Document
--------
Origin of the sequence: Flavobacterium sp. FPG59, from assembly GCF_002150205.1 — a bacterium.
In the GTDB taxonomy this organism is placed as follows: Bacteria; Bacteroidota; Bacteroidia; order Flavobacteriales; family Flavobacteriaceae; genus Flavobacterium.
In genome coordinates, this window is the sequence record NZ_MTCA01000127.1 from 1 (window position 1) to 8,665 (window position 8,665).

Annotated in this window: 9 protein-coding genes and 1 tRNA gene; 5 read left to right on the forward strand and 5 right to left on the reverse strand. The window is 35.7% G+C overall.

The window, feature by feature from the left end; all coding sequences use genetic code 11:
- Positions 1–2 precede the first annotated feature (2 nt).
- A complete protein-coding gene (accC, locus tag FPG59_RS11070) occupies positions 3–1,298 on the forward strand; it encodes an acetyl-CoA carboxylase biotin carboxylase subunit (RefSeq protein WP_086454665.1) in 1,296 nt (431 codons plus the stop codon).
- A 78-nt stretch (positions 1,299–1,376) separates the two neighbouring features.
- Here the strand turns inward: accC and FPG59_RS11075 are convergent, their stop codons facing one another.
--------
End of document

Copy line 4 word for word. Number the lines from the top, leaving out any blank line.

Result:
Annotated in this window: 9 protein-coding genes and 1 tRNA gene; 5 read left to right on the forward strand and 5 right to left on the reverse strand. The window is 35.7% G+C overall.